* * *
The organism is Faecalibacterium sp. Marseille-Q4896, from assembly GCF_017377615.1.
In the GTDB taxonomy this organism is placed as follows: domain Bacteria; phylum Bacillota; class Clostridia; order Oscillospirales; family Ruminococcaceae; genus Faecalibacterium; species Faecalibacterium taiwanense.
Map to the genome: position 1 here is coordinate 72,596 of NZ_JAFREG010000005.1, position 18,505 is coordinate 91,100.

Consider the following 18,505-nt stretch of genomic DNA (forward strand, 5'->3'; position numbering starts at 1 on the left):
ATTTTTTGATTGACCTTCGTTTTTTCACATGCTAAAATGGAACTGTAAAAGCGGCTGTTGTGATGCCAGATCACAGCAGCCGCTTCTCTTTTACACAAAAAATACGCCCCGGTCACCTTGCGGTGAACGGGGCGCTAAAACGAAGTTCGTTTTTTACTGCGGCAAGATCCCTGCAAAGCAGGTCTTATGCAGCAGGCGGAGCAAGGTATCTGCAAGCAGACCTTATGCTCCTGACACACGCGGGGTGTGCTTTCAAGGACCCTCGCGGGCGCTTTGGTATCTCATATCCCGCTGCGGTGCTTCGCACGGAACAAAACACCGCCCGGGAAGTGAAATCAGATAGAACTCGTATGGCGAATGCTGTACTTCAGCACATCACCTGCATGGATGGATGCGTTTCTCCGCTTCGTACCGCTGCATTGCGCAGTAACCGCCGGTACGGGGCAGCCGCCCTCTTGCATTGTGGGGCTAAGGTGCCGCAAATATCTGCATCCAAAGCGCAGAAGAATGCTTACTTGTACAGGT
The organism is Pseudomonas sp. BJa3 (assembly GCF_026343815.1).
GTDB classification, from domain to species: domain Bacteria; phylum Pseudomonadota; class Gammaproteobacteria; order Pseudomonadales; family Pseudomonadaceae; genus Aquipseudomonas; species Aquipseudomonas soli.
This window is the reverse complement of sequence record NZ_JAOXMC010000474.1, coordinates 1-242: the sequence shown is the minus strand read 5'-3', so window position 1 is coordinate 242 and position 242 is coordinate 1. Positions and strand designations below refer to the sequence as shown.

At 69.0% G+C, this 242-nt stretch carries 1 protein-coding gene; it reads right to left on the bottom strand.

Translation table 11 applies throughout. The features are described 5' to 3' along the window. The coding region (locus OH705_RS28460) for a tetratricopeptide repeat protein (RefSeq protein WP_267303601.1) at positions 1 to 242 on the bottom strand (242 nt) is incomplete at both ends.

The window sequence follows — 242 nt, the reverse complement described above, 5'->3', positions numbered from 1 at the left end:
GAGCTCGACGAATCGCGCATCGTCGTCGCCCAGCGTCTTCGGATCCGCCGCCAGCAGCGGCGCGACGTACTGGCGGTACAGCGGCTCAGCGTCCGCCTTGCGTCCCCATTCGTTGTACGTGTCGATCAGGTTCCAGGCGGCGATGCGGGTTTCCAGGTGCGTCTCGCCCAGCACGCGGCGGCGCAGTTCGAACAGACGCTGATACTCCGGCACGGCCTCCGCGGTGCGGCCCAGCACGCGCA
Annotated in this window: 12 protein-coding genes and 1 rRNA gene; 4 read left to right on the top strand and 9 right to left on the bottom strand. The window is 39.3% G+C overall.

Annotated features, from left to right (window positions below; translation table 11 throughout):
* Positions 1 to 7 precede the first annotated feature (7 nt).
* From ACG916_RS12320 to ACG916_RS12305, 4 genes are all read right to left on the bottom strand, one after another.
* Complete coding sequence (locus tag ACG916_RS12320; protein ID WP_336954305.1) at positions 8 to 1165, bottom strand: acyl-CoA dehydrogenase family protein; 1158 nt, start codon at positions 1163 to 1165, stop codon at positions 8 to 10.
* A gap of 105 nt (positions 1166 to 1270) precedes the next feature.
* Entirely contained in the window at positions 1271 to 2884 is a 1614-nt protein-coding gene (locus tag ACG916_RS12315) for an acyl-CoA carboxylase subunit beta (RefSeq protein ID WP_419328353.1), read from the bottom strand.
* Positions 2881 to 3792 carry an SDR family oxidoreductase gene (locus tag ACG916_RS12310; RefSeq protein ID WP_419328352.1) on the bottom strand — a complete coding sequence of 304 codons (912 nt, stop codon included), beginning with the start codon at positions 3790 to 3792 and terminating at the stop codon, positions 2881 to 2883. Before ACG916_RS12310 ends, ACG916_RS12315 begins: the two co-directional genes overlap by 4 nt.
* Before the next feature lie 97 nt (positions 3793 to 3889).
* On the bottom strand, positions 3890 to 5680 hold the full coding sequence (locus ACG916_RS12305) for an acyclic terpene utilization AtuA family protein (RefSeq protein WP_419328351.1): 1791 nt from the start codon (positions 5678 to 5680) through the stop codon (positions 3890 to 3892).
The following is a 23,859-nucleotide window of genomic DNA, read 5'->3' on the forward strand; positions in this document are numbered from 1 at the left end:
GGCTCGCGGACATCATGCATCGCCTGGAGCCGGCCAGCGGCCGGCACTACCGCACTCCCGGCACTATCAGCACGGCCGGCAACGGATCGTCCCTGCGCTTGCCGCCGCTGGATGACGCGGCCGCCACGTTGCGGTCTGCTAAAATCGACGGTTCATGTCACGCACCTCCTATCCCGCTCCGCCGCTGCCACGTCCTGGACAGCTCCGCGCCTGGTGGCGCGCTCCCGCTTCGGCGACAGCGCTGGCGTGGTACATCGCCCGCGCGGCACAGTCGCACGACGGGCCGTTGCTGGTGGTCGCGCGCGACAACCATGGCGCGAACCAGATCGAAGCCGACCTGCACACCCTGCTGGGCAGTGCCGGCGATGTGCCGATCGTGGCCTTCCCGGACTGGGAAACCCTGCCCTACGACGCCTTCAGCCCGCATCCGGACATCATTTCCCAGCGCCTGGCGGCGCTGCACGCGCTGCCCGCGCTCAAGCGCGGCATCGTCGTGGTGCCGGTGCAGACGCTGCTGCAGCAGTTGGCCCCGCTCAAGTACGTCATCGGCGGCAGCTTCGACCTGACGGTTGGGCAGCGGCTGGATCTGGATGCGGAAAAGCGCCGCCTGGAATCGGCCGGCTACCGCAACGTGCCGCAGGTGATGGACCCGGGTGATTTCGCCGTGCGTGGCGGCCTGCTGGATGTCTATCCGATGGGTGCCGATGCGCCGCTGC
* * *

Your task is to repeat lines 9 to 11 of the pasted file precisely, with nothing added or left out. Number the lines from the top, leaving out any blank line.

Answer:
At 69.0% G+C, this 242-nt stretch carries 1 protein-coding gene; it reads right to left on the bottom strand.

Translation table 11 applies throughout. The features are described 5' to 3' along the window. The coding region (locus OH705_RS28460) for a tetratricopeptide repeat protein (RefSeq protein WP_267303601.1) at positions 1 to 242 on the bottom strand (242 nt) is incomplete at both ends.

The window sequence follows — 242 nt, the reverse complement described above, 5'->3', positions numbered from 1 at the left end: